Today I’m going to tell you about the single most important metric for long-term investing.
That metric is the cyclically adjusted price-to-earnings ratio or CAPE ratio.
Generally speaking, most investors price a company based on its current Price to Earnings or P/E ratio. Essentially what you’re doing is comparing the price of the company today to its ability to produce earnings (cash).
However, corporate earnings are heavily influenced by the business cycle.
Typically the US experiences a boom and bust once every ten years or so. As such, companies will naturally have higher P/E’s at some points and lower P/E’s at other. This is based solely on the business cycle and nothing else.
CAPE adjusts for this by measuring the price of stocks against the average of ten years’ worth of earnings, adjusted for inflation. By doing this, it presents you with a clearer, more objective picture of a company’s ability to produce cash in any economic environment.
I mentioned before that CAPE is the single most important metric for long-term investors. I wasn’t saying that for impact.
Based on a study completed Vanguard, CAPE was the single best metric for measuring future stock returns. Indeed, CAPE outperformed
1. P/E ratios
2. Government Debt/ GDP
3. Dividend yield
4. The Fed Model,
…and many other metrics used by investors to predict market value.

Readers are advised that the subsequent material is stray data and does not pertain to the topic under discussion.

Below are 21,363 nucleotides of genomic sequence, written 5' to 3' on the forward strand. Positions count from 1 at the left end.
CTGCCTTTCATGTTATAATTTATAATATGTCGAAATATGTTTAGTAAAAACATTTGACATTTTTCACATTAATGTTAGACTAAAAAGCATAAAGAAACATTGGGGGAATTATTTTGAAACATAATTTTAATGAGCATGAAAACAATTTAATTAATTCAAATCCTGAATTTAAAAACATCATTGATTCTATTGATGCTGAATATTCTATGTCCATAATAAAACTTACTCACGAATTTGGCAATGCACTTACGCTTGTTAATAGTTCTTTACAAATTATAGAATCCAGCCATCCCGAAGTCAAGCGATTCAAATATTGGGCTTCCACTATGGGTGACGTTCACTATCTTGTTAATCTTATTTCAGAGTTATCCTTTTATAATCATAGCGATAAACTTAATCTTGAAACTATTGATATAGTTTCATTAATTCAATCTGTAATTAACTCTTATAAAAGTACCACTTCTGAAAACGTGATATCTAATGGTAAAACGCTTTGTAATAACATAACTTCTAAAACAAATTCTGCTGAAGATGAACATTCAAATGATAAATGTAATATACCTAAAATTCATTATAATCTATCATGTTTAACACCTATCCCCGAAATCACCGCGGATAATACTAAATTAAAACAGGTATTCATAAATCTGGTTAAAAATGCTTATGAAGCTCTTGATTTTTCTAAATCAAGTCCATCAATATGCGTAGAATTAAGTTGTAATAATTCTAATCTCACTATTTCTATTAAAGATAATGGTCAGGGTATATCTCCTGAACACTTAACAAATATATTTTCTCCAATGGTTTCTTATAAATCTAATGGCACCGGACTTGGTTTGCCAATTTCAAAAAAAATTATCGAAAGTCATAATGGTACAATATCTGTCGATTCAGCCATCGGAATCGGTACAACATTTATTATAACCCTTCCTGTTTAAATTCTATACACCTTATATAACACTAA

So what is CAPE telling us today?
Today the S&P 500 has a CAPE of over 24. This means the market as a whole is trading at 22 times its average earnings of the last ten years.
Put another way, if you bought the entire stock market today, it would take you roughly 22 years to make your money back.
That is hardly what I’d call cheap.
Indeed, as you’ll note in the above chart, the market has only been above this level three times in history. They were the 1929 Bubble, the Tech Bubble and the Housing Bubble.
All of these times occurred close to market peaks.
This is not to say that stocks can’t go even higher than they are today. Bubbles, such as the one we’re experiencing today, can often last longer than anyone expects.
However, the fact is that the markets are significantly overpriced. And based on over 100 years worth of data, this kind of overvaluation usually precedes a market peak.
This doesn’t mean the markets will crash next week or next month. But it does pose a warning to those who are heavily allocated to stocks, expecting to see significant upside in the long-term.
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